There’s been something of an uproar recently around one of the authors from the Autumn semester of Studying Literature: Hilary Mantel. No, she hasn’t capped her nearly unprecedented run of prizes and awards by being nominated for the vacant position as Pope. Instead she has become the centre of a tabloid firestorm which led to her being condemned by the Daily Mail and the leaders of both major political parties. It’s a curious story, and one that I think should concern us, as it presents us with some sort of parable about reading itself. An activity which you all carry on every day, but which seems to be oddly absent from a public row about a novelist.
To begin at the beginning, Hilary Mantel published an essay in the London Review of Books, based on a talk she gave to their podcast series. It’s not a magazine of huge circulation, it’s the sort of book-based publication your tutors have a subscription to. It’s like The Guardian but with more literary emphasis and slightly less left-wing politics. (I also recommend it thoroughly: fascinating stuff about the sort of subjects you didn’t know you wanted to know about…) In it she considered the way royal female bodies are the subject of scrutiny and interpretation, how they are recreated by people’s perception of their role.
This would have caused very little stir, perhaps. After all, not everyone scrutinises the LRB each fortnight. But the Daily Mail was incensed by some particular remarks Mantel had made about Kate Windsor, and trumpeted that she (Mantel) had called her (Windsor) a “plastic princess designed for breeding.” We wouldn’t usually link to the Daily Mail at Ask Bunbury, but it’s worth having a look at their piece, if only to see how they framed the issue. Indeed, they “framed” it in more than one sense, since the sidebar of pictures attached to that article might be seen as supporting Mantel’s point about the scrutiny of women’s bodies in public life.
As you will have noticed if you followed that link (and welcome back), the matter didn’t stop there. David Cameron was asked at a press conference what he thought of Mantel’s comments, and he made a public statement saying he thought she was “totally wrong and misguided”, It’s unclear whether Cameron or any of his staff had actually read the essay in question, as he seemed to take at face value the Daily Mail‘s description of it as a “venomous attack”, or The Sun‘s account of it as a “bizarre rant”. The same appears to be the case for Ed Miliband, who issued a statement stressing the great job Kate Windsor does.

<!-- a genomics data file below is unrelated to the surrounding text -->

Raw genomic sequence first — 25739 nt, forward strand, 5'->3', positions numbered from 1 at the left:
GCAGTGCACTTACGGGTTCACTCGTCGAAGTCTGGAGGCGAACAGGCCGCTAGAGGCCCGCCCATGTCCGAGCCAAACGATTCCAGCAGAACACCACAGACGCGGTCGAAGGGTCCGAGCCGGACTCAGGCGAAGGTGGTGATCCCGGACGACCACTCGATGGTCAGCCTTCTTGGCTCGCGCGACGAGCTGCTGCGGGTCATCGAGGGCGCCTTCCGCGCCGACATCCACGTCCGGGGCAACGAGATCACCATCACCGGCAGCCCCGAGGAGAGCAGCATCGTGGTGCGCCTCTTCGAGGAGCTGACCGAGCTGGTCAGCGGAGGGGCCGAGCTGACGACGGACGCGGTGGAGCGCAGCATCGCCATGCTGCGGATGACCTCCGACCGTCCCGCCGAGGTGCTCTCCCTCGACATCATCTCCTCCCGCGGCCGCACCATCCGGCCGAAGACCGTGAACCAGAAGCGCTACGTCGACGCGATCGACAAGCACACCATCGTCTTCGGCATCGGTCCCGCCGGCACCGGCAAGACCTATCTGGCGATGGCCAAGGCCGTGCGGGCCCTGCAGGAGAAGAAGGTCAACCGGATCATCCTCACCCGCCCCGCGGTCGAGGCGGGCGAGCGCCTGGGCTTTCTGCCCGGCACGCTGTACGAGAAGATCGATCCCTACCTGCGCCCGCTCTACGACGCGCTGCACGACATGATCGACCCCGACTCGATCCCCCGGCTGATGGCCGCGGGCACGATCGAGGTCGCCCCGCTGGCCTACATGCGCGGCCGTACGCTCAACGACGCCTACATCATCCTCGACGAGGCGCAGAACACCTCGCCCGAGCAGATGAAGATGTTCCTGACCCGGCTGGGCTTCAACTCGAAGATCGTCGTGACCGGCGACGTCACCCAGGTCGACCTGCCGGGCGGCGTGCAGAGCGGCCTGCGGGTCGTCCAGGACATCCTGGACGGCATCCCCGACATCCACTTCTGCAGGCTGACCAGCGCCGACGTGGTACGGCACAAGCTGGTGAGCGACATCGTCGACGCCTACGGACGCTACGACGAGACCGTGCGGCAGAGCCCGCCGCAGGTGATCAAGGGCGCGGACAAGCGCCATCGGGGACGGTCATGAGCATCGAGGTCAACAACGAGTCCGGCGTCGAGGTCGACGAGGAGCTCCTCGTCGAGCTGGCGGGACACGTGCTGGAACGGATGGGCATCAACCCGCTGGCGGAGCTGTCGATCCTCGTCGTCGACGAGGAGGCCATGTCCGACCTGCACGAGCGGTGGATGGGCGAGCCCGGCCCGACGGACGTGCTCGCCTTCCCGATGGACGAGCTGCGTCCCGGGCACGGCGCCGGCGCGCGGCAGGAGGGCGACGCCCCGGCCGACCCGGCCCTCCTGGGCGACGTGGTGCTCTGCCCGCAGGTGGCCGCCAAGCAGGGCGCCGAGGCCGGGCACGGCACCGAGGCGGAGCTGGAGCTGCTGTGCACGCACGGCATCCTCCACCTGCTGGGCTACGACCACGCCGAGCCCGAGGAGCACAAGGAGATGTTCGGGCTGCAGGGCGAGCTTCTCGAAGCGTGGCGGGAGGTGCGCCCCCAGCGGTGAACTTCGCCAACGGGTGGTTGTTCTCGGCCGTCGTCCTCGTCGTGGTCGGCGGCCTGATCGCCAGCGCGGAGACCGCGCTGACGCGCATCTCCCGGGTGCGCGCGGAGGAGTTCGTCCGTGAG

Whatever one’s politics, it does seem remarkable that neither statement attempts to understand what Mantel’s piece of writing was actually saying. Either neither leader could spare a researcher or intern for the time required to read the essay, or they thought it would be politically damaging to try to put Mantel’s comments in their context. I’m not sure which possibility should concern us more, but the question of reading – and interpreting – a text is at the heart of this public row.
One (ex)-politicians was keen to assure us that they were familiar with the original context of the comments, however. Louise Mensch tweeted that she had read the whole piece “in five minutes”, causing the columnist Hadley Freeman to point out that it was about 6000 words in length and wondering if this qualified Mensch for the X-Men. Again, an intepretative dilemma: should we see Mench’s tweet as a hyperbole, reflecting her feeling that the essay was easily digestible, or as conclusive proof that she had not in fact bothered to work her way through it? Since Mensch writes novels under her maiden name Louise Bagshaw, she is herself unusually dependent on the time people are willing to take in engaging with an extended text for its own sake, rather than extracting zingy quotations.
So, a curious affair of reading, (deliberate) misreading, not-reading and possibly lying about reading. If nothing else it underlines the way the discussions we have within Studying Literature are part of a wide network of arguments over what texts mean, which can quickly enmesh the most famous people in the country. And it’s up to you to perform your own reading of this contested text: here’s a link to the original essay: “Royal Bodies” by Hilary Mantel